Of course, the next game of The Witcher should not be missing from the presentation of the final Unreal Engine 5. CDPR explains why switching to the Epic engine.
Unreal Engine 5 is ready; that alone is worth a news report. But the trimmings were almost more exciting, because two new games based on the UE5 were also announced in the zone. A new The Witcher has already been announced in advance, but the next Tomb Raider is also based on Unreal Engine 5. In both cases, the developers are giving up their own engines.
“Monster Hunter Wanted”: This is how CDPR was attracted by Epic
The Unreal Engine program also featured Pawel Zawodny (CTO) and Jason Slama (Game Director) from CDPR. They explain that while they have only been working with Epic for a short time, the main reason they became aware of Unreal Engine 5 is the transition to the open world. In fact, there was probably even a specific trigger: Jason Slama reports on Quixel’s Medieval Environment demo, which was released last year and contained some sort of reference to CDPR.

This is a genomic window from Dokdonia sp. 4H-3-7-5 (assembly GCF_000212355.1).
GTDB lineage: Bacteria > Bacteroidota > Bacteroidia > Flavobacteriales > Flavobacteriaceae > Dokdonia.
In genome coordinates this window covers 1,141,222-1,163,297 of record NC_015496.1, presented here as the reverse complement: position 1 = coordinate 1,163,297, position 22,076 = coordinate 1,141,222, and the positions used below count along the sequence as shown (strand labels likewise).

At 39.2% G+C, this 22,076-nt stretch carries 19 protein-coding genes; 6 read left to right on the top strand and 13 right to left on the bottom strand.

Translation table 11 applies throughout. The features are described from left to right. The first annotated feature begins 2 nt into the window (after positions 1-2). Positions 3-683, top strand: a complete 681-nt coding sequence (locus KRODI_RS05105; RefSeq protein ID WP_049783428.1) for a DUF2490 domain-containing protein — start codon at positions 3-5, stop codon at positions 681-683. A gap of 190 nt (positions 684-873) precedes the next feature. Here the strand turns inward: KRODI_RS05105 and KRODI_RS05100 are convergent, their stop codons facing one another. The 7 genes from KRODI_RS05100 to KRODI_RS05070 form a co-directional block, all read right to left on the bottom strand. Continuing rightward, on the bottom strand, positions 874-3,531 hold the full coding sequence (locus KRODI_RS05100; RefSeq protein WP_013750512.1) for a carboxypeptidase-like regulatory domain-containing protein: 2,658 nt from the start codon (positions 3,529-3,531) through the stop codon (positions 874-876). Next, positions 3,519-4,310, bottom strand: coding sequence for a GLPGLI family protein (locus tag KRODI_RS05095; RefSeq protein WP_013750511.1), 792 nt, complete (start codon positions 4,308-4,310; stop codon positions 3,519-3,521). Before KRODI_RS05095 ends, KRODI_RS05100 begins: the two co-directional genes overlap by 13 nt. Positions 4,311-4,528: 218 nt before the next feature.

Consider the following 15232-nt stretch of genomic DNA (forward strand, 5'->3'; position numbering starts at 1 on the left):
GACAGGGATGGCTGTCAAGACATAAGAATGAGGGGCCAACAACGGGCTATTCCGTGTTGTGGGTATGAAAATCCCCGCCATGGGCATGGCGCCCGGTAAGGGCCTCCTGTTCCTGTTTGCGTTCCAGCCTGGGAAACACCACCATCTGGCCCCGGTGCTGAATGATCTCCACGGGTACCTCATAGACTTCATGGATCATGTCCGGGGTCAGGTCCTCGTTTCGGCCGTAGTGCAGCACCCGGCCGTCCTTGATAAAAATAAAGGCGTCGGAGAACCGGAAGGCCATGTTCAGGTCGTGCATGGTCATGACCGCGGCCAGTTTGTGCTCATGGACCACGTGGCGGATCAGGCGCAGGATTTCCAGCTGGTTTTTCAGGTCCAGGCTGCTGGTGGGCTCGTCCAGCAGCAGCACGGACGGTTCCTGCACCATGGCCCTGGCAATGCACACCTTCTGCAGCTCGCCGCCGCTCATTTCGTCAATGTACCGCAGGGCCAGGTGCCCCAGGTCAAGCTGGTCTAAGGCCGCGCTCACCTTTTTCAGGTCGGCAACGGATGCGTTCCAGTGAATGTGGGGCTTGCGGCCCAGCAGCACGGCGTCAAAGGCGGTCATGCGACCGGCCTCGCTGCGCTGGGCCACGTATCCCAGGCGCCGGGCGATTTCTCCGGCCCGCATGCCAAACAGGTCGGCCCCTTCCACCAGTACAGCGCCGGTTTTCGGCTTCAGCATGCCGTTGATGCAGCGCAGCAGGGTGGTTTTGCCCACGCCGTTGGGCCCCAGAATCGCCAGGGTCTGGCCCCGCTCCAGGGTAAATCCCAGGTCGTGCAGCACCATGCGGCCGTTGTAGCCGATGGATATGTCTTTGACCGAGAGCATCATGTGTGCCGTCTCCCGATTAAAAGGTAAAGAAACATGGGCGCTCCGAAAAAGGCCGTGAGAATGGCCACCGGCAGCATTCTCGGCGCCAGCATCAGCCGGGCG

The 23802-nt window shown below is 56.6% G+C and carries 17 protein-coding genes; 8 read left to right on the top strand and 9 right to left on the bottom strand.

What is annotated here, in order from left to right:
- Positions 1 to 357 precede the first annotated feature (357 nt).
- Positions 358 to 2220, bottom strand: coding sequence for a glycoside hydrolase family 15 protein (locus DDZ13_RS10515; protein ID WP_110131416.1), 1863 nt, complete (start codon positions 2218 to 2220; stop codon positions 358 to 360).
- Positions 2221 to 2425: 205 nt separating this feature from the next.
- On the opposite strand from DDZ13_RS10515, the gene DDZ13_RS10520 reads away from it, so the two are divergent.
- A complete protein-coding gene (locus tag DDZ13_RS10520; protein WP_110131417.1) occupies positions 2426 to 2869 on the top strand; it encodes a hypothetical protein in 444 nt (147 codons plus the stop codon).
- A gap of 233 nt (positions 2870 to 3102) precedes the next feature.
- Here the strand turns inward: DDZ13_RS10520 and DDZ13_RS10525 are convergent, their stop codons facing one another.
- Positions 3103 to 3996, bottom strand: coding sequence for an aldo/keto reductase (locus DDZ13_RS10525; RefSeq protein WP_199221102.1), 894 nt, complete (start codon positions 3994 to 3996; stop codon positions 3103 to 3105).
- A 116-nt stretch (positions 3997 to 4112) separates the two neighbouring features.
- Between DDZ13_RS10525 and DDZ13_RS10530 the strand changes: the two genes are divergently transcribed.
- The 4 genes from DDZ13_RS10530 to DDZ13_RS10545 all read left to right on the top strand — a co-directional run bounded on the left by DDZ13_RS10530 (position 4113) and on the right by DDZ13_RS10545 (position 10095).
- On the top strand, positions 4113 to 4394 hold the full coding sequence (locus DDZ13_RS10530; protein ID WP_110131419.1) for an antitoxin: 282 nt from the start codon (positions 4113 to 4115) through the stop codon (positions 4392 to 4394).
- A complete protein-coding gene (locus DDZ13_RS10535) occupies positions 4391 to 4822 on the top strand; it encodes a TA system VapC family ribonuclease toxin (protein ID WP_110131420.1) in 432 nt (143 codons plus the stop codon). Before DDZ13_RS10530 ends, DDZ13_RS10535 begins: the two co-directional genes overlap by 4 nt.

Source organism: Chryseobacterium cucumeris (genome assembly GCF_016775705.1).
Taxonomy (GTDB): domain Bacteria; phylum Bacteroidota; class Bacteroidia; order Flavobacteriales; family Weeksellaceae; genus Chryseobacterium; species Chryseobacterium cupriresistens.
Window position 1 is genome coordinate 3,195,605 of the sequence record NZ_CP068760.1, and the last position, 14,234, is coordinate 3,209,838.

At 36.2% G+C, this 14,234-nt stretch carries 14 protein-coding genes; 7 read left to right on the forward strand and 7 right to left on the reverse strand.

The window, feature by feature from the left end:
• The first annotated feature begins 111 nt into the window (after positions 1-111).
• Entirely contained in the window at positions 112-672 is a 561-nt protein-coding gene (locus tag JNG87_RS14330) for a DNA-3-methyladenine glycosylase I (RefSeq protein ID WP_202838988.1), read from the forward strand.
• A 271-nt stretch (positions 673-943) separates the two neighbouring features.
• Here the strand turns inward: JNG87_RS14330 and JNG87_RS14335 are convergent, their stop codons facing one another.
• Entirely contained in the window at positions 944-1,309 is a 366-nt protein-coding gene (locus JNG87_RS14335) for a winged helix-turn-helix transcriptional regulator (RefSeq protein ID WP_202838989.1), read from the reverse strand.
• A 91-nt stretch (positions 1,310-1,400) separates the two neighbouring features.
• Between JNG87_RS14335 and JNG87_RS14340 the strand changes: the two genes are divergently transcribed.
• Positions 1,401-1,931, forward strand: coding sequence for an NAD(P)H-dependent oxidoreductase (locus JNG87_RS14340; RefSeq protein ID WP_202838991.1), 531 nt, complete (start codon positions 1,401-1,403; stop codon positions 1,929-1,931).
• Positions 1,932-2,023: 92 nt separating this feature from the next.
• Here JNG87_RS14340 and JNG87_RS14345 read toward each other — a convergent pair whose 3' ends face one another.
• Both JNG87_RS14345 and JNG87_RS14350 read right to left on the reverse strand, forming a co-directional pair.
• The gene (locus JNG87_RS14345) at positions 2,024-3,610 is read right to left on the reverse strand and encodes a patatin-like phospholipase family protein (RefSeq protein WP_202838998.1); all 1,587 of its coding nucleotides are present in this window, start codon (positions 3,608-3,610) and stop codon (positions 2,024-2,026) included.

Slama says in the video: “There was a demo last year, the Medieval Environment demo, which at one point had a billboard that reminded us a lot of our own old projects and even had a sign that said ‘Monster Hunters Wanted’. “I guess it was to tell us that we should switch to Unreal Engine. “Look how good your games look on it.” Was that the secret intention of the entire demo? I don’t know, but it piqued my interest.
Zawodny adds that the collaboration opens a new chapter in which they want to discover how “our experience with open world games can be combined with the engineering power of Epic.” Open-world games have “exponentially greater chances of something going wrong” compared to linear games. This allows players to take any path and theoretically access content in any order. To do that, you need a “really stable environment” where you can “be absolutely certain that the changes you make won’t cause 1,600 problems elsewhere.”
Unreal Engine 5 offers many advantages because it is already being used by many teams around the world and is being further developed through input. The tools become more agile due to the different perspectives of the developers. It’s “really cool technology for rapidly creating attractive and realistic prototypes and environments.” And CDPR isn’t about “just building some features” with Epic. Don’t stop there and work together to “achieve something extraordinary.”